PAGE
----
Baguettes made with firm levain
I wanted to make some baguettes today. I had some excess active firm starter. I usually make sourdough baguettes with a liquid starter, and my best sourdough baguettes take two to three days to make, but why not try a formula for one day baguettes with firm starter?
To make 3 ficelles weighing 200 g apiece.
At 70% hydration.
Using 25% pre-fermented flour.
And to use a bit of instant yeast to have the baguettes done before dinner time.
Medium rye flour
Medium rye flour
Mix the firm levain and ferment for 12-14 hours at 70º F.
Mix the flour and water in the final dough to a shaggy mass and autolyse for 30 minutes.
Add the salt, yeast and the firm levain is 12 pieces to the dough and mix thoroughly. Transfer to a clean, lightly oiled bowl and cover tightly.
Ferment at 70º F for 2-2 1/2 hours with folds at 40 and 80 minutes. The dough did not double but showed many tiny alveoli. (Visible through the walls of my glass bowl.)
Divide into 3 equal pieces and pre-shape as balls or logs.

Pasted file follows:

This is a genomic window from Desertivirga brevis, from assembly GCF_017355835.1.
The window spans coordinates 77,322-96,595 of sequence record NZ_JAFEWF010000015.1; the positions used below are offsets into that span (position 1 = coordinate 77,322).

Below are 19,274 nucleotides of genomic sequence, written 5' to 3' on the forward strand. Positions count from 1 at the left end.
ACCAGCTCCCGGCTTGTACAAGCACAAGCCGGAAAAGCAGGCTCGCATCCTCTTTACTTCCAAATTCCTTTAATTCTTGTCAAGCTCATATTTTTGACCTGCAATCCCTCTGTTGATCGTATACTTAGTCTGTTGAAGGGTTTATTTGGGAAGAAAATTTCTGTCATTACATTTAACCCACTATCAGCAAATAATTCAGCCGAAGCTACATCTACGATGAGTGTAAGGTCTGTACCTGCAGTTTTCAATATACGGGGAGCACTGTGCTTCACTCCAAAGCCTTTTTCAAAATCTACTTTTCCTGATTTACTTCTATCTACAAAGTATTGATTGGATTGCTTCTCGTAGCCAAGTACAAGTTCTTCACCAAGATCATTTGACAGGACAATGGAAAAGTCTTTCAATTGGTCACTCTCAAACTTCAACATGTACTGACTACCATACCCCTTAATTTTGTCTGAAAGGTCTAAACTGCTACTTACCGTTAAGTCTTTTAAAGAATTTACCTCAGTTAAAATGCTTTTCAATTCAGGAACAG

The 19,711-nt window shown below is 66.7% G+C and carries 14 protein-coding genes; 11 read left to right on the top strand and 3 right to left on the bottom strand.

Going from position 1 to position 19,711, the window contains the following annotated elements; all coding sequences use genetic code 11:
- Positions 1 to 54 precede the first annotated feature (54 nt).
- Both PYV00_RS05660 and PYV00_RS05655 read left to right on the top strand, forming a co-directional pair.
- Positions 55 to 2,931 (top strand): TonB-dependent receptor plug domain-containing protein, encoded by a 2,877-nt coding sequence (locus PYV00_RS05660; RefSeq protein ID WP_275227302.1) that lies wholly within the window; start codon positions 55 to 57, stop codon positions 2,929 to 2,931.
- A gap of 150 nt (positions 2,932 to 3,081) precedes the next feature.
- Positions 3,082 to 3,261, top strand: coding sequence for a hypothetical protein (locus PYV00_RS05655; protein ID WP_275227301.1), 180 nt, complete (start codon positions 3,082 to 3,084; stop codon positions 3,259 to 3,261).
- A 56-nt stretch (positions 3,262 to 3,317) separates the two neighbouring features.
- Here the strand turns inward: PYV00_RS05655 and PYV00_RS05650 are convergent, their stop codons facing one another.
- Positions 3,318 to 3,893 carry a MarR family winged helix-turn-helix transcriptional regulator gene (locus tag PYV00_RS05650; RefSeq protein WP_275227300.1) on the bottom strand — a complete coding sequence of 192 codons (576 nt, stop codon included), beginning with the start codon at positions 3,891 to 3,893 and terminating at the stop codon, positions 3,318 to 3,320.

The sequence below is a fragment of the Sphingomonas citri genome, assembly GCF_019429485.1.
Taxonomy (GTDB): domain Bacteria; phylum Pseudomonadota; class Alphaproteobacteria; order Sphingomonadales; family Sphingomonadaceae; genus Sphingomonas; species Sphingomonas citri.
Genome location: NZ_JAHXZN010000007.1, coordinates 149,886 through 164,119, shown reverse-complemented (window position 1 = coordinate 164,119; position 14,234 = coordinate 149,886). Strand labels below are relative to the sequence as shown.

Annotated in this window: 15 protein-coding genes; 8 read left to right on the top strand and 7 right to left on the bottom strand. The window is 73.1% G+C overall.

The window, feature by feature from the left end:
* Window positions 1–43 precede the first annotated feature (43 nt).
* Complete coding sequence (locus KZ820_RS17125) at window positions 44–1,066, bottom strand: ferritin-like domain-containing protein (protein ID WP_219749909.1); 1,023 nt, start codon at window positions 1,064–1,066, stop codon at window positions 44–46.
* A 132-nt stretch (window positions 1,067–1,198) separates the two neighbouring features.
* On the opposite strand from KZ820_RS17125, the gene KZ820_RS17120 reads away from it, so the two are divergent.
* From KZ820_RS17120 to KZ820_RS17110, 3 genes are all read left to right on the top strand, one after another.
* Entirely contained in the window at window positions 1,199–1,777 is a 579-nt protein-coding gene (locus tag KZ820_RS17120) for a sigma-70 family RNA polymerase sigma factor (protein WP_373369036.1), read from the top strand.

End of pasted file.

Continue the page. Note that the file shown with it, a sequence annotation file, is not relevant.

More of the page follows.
Rest for 20 minutes.
Shape as baguettes.
Proof at 70º F for 45-60 minutes.
Transfer the loaves to a peel and score as desired.
Bake at 460º F with steam for 12 minutes then in a dry oven for another 8-10 minutes. Note: These are light and thin loaves. For larger baguettes, the baking time would need to be increased to a total of 22-25 minutes. If a lighter-colored crust is desired, the oven temperature should be decreased to 450º F.
Cool for 30 minutes (at least) before eating.
I treated each of my three baguettes differently, as seen. I made one into an epi de blé, one into a seeded baguette and one was made as a traditional baguette.
The crust was crisp and the crumb was tender – just a bit chewy. The crumb structure was nice and open. The flavor was good, but not great. There was no perceptible sourdough tang and less sweet flavor and less complexity than I want in a baguette.
I think this formula, with the added yeast, resulted in a short fermentation that did not allow for full flavor development. In addition, the levain I used had been taken from my refrigerated stock starter and only fed once.
My judgement is that this formula is worth playing with. Next time, I will use a starter that has been fed at least twice and will omit the instant yeast.